This video will show you how to avoid a common problem with in-text citations for sources
with no authors.
In this example, I have cited a paraphrase.
I've said that babies are considered nutritionally ready for solid foods by the American Academy
So I've mentioned the source in the sentence.
So I'm not sure what my next step is.
So usually a source for MLA format, you cite the author and the page number.
But this source doesn't list an author.
So the question is, what else do I need to say?
Well, a citation in MLA format has 2 purposes.
One purpose is to give credit to person who originally came up with the idea or the wording.
I've done that, I said American Academy of Pediatrics came up with this.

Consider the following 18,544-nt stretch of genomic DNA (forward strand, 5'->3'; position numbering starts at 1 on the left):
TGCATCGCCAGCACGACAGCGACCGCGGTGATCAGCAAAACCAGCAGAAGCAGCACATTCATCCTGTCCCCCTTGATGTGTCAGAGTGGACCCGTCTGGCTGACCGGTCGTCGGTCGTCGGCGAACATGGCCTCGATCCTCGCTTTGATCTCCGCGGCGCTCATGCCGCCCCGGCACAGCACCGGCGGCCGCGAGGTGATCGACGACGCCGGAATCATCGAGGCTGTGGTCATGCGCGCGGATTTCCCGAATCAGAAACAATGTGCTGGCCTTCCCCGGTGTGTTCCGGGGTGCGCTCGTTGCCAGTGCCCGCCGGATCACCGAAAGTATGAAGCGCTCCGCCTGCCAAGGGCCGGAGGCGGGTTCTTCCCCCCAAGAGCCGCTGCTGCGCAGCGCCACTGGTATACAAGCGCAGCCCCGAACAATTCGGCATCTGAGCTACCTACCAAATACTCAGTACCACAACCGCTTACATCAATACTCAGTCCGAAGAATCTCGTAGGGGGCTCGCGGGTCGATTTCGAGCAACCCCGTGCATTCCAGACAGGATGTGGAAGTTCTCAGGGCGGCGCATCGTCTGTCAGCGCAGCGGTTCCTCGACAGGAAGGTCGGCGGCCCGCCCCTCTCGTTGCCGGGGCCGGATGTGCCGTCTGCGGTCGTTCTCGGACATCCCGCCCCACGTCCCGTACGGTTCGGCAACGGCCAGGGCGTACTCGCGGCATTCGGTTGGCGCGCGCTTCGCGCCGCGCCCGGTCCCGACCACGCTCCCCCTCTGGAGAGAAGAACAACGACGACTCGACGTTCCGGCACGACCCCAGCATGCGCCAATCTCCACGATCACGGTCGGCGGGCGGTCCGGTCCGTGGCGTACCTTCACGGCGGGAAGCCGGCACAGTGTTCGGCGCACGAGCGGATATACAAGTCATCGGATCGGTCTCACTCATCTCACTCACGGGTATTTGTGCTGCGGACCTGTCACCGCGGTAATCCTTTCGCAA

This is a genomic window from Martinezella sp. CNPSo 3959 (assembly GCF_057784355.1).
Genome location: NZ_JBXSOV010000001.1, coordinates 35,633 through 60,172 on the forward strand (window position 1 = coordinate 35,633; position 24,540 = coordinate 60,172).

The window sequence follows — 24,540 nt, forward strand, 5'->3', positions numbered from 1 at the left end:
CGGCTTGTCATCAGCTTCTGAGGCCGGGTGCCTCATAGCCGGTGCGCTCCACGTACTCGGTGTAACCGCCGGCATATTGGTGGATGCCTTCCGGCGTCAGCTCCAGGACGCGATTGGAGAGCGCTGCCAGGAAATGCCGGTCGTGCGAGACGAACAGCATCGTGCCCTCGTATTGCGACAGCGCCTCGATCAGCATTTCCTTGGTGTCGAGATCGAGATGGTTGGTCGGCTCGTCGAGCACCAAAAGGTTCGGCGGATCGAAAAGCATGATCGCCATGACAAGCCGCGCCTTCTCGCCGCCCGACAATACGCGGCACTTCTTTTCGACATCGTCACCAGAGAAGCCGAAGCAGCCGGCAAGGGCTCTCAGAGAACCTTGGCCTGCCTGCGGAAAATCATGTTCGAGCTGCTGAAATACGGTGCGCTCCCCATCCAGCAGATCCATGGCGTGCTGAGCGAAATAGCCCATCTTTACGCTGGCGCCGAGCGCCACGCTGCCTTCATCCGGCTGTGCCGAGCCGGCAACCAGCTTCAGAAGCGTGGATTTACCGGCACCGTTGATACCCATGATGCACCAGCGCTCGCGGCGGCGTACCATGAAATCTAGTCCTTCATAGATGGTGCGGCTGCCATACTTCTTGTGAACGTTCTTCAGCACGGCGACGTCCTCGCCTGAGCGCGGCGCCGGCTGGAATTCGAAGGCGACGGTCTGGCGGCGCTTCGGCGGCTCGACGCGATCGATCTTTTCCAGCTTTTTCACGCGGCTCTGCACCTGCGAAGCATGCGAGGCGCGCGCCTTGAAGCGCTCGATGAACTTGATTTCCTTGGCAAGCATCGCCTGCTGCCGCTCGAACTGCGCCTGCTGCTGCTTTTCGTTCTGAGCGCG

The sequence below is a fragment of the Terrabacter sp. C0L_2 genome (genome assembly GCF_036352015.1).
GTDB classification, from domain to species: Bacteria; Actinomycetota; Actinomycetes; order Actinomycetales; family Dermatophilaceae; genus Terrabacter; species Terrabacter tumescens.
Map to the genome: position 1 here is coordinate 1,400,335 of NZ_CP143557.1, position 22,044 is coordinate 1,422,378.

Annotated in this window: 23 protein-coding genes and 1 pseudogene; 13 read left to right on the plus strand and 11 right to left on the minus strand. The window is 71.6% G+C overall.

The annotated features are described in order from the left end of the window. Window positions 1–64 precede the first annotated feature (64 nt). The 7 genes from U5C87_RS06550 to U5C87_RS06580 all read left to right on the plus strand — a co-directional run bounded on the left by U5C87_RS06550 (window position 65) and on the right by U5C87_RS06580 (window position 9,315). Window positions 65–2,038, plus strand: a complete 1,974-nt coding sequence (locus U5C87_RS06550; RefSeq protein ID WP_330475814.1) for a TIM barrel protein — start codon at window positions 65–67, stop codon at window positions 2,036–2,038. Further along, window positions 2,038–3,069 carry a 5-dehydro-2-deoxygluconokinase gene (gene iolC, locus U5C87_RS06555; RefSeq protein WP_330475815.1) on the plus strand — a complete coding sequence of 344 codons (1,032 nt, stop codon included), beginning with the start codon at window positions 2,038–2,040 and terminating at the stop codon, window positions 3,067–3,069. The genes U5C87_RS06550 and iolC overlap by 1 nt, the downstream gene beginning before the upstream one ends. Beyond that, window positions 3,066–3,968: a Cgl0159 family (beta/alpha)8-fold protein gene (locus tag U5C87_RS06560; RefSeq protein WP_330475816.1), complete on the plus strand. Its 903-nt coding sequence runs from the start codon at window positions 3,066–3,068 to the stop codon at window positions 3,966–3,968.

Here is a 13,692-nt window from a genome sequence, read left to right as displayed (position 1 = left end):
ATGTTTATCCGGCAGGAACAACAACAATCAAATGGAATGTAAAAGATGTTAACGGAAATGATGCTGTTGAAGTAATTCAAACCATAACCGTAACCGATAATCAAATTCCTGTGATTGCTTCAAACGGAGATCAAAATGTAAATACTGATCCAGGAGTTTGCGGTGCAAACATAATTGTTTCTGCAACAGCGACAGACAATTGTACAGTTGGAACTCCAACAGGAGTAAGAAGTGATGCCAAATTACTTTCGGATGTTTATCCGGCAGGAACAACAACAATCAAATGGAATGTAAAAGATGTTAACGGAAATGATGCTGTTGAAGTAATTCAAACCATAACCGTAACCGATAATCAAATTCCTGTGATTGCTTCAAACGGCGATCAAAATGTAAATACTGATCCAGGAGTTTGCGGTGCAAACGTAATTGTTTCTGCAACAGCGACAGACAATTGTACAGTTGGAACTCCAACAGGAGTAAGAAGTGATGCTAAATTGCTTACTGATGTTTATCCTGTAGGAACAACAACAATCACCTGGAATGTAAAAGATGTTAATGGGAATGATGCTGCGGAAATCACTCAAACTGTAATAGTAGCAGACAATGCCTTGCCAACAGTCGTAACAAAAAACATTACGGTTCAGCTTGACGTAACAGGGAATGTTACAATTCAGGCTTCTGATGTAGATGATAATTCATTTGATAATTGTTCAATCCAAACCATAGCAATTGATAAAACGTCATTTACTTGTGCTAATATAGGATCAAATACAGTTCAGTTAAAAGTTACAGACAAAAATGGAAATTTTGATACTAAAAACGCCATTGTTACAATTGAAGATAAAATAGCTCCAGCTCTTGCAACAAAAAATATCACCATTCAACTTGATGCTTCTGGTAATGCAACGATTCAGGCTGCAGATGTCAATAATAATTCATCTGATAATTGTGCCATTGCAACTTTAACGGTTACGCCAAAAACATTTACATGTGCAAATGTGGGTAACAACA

But the second purpose is to make it easy for a reader to find that source one your
works cited page so that they can look it up themselves.
Now this citation doesn't do that for the reader.
In fact, right, if I go here on the works cited page, if I'm looking under A for "American,"
I don't see anything.
And I might wonder if this source was on the works cited page at all.
Now if I go through and read, I might actually find it here.
"Switching to Solid Foods," which is published by the American Academy of Pediatrics.
Okay, so it's not impossible for the reader to find this, but it is difficult.
So what you want to do is you want to make things easy on your reader, so you just put
the title of the article there.
Whatever is at the beginning of that works entry, that's what goes in your in-text citation,
whether that's the author or title, it's whatever is at the beginning of that works cited entry.
Then the reader can easily go to the works cited page, scroll down to S for "Switching,"
and find that on their own.
Thank you very much!